Trials HD sold over 2 million copies and was one of the rare XBLA games to be pressed to disc. So it's no surprise that developer RedLynx is primed to make another entry full of awesome improvements like multiplayer. We got the full rundown at Gamescom!

Everyone knows that Trials HD was crazy hard and RedLynx isn't backing off this time. The team has added a series of license tests in order to train players on new skills in hopes that if players are ready for tough sequences then maybe they won't get stuck and frustrated as much. Players will also earn money alongside track rankings which can be spent on cosmetic character model upgrades. The team doesn't want to give out stat advantages in consideration of the leaderboards.

Visually, the biggest change for the series is all-new outdoor tracks. All the stages in Trials HD had the same old warehouse background, but I saw all kinds of environments in my demo. One has you rocket down a mountain and shoot off huge ramps. Another is inspired by Omaha Beach with your biker zipping past mortar fire and popping wheelies off of machine gun nests. The coolest track I checked out was floating hundreds of feet in the air where one missed landing would send you plummeting to the ground below. Normally, games cut to the next scene before you fall very far, but Evolution's maps are built so big that you can watch your character fall for at least a good five seconds before he smashes into a wooden house on the ground. RedLynx plans to include a train that will smash through the house once you've landed in it for the final release.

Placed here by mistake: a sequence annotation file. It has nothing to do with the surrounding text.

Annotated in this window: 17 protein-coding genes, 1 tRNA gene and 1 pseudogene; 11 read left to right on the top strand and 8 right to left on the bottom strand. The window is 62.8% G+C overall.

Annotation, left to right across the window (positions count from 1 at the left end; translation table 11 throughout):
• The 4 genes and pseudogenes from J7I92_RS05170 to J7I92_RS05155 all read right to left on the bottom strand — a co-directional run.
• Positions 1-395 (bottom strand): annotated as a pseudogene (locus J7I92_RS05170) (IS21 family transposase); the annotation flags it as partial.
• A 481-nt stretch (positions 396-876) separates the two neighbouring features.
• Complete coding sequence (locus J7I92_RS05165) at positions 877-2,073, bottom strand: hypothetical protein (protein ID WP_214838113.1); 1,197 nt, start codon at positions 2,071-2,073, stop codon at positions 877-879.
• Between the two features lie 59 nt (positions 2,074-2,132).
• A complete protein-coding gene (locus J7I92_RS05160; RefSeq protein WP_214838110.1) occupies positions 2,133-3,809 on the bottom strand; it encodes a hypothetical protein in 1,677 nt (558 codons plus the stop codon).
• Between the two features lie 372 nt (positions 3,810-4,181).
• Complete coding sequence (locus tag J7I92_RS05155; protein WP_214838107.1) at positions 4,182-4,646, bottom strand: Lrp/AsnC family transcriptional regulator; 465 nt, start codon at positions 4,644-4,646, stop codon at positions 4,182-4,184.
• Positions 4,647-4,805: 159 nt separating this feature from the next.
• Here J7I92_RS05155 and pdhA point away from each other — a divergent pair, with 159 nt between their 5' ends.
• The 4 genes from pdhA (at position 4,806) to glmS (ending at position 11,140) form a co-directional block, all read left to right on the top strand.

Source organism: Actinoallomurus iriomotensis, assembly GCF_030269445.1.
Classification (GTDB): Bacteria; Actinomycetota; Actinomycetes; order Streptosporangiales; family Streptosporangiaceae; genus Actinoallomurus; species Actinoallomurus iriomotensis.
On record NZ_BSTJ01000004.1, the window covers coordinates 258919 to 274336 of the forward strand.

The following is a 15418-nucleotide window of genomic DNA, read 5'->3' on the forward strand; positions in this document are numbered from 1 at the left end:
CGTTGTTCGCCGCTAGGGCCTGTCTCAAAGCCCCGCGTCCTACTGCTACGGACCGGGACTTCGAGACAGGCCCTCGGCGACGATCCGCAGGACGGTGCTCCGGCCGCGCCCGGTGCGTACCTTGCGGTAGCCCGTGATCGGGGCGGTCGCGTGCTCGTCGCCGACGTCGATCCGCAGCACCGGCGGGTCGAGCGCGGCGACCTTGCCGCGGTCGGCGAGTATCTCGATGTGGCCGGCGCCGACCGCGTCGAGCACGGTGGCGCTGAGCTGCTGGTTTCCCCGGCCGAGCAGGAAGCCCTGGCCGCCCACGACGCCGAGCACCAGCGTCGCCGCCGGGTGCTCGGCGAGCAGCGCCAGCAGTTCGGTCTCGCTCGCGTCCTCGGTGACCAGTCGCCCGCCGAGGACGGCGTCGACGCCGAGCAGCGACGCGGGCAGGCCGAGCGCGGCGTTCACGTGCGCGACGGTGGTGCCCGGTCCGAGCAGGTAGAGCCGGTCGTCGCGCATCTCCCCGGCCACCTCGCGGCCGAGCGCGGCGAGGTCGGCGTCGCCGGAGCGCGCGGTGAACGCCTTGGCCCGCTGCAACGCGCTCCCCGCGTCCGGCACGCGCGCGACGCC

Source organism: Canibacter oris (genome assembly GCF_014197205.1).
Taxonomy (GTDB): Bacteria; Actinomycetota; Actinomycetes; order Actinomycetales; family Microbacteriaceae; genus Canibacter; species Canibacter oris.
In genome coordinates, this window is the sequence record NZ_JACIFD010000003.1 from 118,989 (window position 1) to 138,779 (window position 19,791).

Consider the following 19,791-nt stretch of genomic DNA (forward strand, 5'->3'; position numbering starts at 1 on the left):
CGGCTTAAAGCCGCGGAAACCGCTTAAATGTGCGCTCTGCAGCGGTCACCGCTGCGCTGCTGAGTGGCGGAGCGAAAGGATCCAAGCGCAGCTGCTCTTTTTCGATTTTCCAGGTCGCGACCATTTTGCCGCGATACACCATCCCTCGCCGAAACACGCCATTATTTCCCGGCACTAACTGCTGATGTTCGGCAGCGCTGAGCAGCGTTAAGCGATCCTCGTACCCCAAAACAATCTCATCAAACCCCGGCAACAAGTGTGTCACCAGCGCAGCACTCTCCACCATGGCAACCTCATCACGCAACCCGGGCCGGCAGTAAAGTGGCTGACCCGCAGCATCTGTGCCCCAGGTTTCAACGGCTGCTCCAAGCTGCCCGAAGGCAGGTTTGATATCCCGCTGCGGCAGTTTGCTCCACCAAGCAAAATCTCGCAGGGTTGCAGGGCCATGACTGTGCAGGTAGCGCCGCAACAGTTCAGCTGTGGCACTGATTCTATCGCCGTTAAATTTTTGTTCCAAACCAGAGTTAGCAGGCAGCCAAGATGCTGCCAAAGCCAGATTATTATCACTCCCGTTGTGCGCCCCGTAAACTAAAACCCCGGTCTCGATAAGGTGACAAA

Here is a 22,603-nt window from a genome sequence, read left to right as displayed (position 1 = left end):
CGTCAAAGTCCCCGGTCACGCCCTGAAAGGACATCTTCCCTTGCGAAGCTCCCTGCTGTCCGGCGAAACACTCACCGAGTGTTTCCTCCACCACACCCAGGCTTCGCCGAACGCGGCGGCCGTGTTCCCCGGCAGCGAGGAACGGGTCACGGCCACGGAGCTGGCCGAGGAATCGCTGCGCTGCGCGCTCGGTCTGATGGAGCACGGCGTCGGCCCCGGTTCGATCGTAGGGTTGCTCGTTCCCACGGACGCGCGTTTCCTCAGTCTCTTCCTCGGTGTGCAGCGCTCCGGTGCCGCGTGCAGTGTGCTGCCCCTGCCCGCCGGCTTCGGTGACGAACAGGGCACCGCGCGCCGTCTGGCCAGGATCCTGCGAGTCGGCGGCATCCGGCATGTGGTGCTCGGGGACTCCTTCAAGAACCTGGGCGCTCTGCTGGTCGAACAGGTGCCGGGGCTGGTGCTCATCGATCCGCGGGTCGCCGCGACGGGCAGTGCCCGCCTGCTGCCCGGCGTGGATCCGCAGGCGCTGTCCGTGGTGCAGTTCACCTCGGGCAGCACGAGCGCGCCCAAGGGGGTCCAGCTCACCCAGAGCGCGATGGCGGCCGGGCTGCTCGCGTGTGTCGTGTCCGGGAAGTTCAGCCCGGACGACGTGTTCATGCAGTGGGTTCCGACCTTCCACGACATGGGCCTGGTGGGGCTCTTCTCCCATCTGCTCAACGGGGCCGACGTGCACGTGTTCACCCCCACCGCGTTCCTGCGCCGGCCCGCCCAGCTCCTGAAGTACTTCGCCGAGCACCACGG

New wacky challenges abound. I saw a UFO bike fly through the skies and make careful touchdowns on landing pads. Another challenge included a massive metal cup welded to the player's bike with a huge steel ball inside. You have to ride all the way through a bumpy course without letting the ball tip out of the cup. It looks like a great mix of absurdity and challenge that will keep me coming back.

Outside of leaderboard times and ghosts, Trials HD was predominantly a solitary experience. All that's changed with a new Excitebike-inspired multiplayer trick racing mode. Up to four players can battle it out locally or online on tracks with multiple lanes and plenty of jumps. If you wipe out, don't fear. Every checkpoint warps the ousted players right back into the pack so you don't have to sit there watching everyone else have fun.

Perhaps the most exciting new element is the fully featured track editor, which RedLynx claims that all of the planned 60 courses were designed on. But what use is a track editor if you can't share your work? Evolution's Track Central lets players submit their masterworks and try others'. Don't worry. A rating system will make it easy to find the quality tracks. Multiplayer courses can also be designed, uploaded, and played against others so it really extends the life of the mode past the planned 10 to 12 multiplayer maps.

After all the tasty new features I witnessed, I can't wait to try out some more Trials Evolution. It's expected to launch this year so keep your fingers crossed that it hits before the holiday game rush.